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ATB Entrepreneur & Small BusinessNov 20, 2023 9:21:14 AM3 min read

Financial milestones for seasoned entrepreneurs

Making your first dollar. Selling to your 100th customer. Hiring your first employee.

These are milestones you’ve already hit as an established entrepreneur—but have you thought about subsequent ones?

Although milestones and timelines vary for every business owner, these are common achievements that might happen later in your entrepreneurship journey.

Common financial milestones for business owners

  • Having a repeat customer: This confidence boost demonstrates that you have done quality work, made the experience personal, know what your customers value and prioritized brand loyalty by building relationships.
    This repeat client might carry more weight depending on the industry or product cost. For example, having a customer buy another car from your dealership years later means more than them buying another pack of gum from your convenience store.
  • Celebrating your first profitable month: Eventually, the time comes when you make enough money to pay monthly expenses and have some left over. 
    For example, maybe you are a restaurateur who needed a loan for renovations and upgrades to a new location, and it took time to build your customer base. Your first profitable month might look different from someone who runs their online education business from home with fewer expenses. 
    Maybe that work-from-home educator gave away freebies for the first few months—losing money—but later landed high-paying customers. The first profitable month is different for everyone and depends on factors like startup costs, overhead and financing.
    Regardless of your circumstances, celebrate when you generate more than you lost. Now, how do you recreate that success every month?
  • Hitting a general revenue target: What is your realistic sales goal and deadline? The amount will be different for each industry and business. For example, you might celebrate your first $100,000 in revenue. Or maybe you celebrate surpassing a specific percentage increase.
    You can track growth by comparing your net profit (money made after subtracting the Cost of Goods Sold and all general expenses) to previous months or years. A best practice is using net profit as a growth indicator because it reveals if you’re running a healthy business.
  • Paying your first dividend to shareholders: Once you make profit, this is the first time you can reward investors for banking on you. This milestone is a reminder that what you’ve been doing is working.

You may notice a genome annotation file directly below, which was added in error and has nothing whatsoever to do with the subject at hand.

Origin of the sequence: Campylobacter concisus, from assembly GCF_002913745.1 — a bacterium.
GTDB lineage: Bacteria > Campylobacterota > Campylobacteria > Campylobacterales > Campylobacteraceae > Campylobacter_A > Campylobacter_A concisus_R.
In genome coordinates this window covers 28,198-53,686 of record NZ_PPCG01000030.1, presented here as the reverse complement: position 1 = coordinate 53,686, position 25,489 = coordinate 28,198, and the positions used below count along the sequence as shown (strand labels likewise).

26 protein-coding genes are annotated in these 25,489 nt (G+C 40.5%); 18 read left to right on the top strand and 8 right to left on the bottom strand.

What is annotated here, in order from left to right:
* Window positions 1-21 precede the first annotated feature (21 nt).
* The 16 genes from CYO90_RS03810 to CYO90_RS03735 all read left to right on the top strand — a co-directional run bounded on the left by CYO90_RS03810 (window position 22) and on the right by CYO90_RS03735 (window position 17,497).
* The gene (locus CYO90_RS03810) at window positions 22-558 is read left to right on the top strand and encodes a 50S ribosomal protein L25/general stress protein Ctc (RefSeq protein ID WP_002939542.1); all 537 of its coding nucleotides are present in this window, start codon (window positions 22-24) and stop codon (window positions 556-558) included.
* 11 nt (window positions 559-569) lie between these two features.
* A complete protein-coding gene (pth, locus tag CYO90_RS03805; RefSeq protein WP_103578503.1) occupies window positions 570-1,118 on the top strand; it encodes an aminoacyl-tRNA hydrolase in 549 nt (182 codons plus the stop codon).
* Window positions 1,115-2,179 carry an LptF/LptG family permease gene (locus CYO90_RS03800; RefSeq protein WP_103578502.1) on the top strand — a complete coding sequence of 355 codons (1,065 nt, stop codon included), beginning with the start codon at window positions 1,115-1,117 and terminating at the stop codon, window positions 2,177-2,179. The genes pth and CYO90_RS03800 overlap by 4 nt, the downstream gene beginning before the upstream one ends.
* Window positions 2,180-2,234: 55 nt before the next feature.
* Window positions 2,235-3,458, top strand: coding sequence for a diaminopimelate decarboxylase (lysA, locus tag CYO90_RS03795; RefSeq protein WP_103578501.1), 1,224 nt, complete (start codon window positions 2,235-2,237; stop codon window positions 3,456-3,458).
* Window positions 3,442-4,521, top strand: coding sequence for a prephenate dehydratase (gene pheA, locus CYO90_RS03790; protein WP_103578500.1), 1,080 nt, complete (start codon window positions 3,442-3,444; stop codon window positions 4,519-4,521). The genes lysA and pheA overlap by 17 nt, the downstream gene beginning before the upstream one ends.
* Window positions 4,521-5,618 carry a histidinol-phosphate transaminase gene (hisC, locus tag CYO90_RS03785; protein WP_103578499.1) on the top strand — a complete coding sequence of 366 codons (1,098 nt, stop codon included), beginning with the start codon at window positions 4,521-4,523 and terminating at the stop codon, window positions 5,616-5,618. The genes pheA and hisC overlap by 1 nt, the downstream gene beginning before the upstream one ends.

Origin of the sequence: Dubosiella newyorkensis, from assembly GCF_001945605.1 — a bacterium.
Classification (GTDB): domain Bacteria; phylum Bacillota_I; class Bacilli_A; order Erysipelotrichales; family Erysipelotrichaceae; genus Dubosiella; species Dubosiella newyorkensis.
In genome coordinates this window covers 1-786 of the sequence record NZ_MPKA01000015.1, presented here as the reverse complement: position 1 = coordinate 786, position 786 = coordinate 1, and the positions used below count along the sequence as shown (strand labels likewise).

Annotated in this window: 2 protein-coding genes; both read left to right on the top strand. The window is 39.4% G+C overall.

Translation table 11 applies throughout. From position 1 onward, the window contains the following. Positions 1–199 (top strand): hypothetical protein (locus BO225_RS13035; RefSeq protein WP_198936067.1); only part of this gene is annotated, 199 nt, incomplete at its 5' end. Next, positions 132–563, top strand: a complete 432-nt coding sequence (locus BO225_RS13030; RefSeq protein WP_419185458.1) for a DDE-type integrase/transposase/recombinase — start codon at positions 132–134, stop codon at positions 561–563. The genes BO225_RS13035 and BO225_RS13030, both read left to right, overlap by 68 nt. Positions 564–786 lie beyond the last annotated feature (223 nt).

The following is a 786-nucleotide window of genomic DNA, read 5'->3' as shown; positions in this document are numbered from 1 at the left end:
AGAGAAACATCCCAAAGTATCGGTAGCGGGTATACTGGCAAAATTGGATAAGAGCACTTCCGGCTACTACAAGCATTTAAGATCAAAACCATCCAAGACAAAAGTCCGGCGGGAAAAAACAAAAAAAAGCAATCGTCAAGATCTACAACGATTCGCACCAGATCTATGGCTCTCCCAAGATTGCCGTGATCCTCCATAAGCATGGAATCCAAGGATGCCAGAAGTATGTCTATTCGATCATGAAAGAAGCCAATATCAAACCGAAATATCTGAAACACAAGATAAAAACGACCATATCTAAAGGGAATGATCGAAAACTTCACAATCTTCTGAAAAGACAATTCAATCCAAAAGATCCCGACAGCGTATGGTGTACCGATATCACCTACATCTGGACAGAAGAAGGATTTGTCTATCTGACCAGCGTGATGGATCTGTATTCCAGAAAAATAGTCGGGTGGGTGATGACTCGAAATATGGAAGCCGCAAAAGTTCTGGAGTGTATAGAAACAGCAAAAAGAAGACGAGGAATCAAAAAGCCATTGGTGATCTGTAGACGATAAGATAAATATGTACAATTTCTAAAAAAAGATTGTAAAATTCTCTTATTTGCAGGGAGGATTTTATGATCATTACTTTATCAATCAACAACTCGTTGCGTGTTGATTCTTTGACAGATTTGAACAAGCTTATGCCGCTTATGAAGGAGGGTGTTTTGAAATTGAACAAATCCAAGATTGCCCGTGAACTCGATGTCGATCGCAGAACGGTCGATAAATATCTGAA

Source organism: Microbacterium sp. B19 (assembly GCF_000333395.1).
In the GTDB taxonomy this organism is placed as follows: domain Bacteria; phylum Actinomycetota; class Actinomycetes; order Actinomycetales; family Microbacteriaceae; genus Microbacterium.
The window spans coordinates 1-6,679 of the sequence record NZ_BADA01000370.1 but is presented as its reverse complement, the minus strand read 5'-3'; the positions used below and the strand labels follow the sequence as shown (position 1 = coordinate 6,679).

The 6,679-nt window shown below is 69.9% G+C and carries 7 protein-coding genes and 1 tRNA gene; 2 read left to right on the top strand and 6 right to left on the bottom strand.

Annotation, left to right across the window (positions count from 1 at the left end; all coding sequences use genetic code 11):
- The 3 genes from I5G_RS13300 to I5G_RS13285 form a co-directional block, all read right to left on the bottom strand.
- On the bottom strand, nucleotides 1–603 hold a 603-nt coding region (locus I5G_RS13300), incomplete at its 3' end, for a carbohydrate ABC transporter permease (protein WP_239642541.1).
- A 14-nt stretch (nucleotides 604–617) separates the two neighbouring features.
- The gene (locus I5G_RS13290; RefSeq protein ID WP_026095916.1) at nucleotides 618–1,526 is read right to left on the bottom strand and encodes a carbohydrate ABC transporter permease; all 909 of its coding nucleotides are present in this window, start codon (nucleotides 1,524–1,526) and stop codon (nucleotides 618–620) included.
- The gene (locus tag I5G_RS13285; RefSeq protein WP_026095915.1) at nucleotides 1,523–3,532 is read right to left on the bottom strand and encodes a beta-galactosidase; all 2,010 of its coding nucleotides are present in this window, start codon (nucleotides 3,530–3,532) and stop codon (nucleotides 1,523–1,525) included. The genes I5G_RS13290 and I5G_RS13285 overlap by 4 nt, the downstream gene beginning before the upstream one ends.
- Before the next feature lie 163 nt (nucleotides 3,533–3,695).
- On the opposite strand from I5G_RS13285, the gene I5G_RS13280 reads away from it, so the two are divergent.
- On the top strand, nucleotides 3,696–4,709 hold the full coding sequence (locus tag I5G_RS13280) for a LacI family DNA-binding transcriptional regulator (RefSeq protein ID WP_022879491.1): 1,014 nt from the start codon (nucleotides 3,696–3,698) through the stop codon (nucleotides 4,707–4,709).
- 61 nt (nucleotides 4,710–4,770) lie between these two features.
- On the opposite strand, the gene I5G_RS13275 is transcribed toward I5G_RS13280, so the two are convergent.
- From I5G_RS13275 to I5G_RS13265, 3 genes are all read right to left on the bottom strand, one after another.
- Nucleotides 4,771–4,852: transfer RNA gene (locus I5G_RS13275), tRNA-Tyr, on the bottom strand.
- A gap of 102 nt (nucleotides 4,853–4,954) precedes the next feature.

• Paying off your loan: Without impending debt, this milestone offers freedom and a chance to direct those payments to different endeavours that may help your business grow further.
  • Selling or closing your business: Regardless of the timeline, it’s important to have an exit strategy in mind when you start your business because your end game might influence how you build it.


The milestone every business should celebrate

A milestone that every entrepreneur goes through—no matter your business—is tracking and celebrating year-over-year growth. This is the most common and exciting way for owners to witness and recognize progress. Year-over-year growth is usually measured in gross revenue (grand income total) or net profit (gross revenue minus expenses).

Gross revenue tells you if your business has grown in its marketplace. Net profit demonstrates if you are running your business efficiently—and if you’re actually making money.

Don’t lose track of your finances

When you re-evaluate your goals after reaching a milestone, keep the SMART acronym in mind. Are your goals still Specific, Measurable, Attainable, Realistic, and Timely?

One of the biggest mistakes established business owners make is losing track of their finances—thinking, “Money is coming in, money is going out, the doors are open every day, and the bank is not calling me, so we must be OK.” But having those goals predefined for each year and staying on top of your finances enough to know when you hit them is a must for all business owners.

Every quarter, we recommend:

  • checking on your goal progress
  • meeting with your accountant. They will interpret your numbers and point out possible warnings—like spending too much in one area—and opportunities to save money.


Conclusion: Mind your child

Building a business is a bit like raising a kid. You need to keep a close eye on them so they don’t wander in their own direction. You, as the business owner, are the parent who has to be aware of what your company needs as you approach and achieve different milestones, so watch for cues that you need to provide more time, support or nurturing.